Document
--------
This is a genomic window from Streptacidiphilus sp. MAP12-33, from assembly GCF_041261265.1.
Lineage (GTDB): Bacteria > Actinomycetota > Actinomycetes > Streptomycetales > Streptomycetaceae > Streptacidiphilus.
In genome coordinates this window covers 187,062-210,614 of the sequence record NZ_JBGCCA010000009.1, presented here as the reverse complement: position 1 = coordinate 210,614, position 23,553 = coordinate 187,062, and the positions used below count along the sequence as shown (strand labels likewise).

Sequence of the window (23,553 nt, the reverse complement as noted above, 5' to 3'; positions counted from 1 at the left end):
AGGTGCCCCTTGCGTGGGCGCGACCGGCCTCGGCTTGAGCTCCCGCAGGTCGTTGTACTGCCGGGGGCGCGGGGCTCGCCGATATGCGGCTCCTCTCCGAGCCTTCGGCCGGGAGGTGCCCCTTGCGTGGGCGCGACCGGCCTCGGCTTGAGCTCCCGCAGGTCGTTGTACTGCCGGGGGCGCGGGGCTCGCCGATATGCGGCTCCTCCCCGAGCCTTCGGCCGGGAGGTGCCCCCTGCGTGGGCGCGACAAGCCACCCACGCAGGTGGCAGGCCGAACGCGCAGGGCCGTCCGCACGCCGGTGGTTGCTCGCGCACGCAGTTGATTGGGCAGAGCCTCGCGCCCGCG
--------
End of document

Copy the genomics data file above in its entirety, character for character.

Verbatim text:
This is a genomic window from Streptacidiphilus sp. MAP12-33, from assembly GCF_041261265.1.
Lineage (GTDB): Bacteria > Actinomycetota > Actinomycetes > Streptomycetales > Streptomycetaceae > Streptacidiphilus.
In genome coordinates this window covers 187,062-210,614 of the sequence record NZ_JBGCCA010000009.1, presented here as the reverse complement: position 1 = coordinate 210,614, position 23,553 = coordinate 187,062, and the positions used below count along the sequence as shown (strand labels likewise).

Sequence of the window (23,553 nt, the reverse complement as noted above, 5' to 3'; positions counted from 1 at the left end):
AGGTGCCCCTTGCGTGGGCGCGACCGGCCTCGGCTTGAGCTCCCGCAGGTCGTTGTACTGCCGGGGGCGCGGGGCTCGCCGATATGCGGCTCCTCTCCGAGCCTTCGGCCGGGAGGTGCCCCTTGCGTGGGCGCGACCGGCCTCGGCTTGAGCTCCCGCAGGTCGTTGTACTGCCGGGGGCGCGGGGCTCGCCGATATGCGGCTCCTCCCCGAGCCTTCGGCCGGGAGGTGCCCCCTGCGTGGGCGCGACAAGCCACCCACGCAGGTGGCAGGCCGAACGCGCAGGGCCGTCCGCACGCCGGTGGTTGCTCGCGCACGCAGTTGATTGGGCAGAGCCTCGCGCCCGCG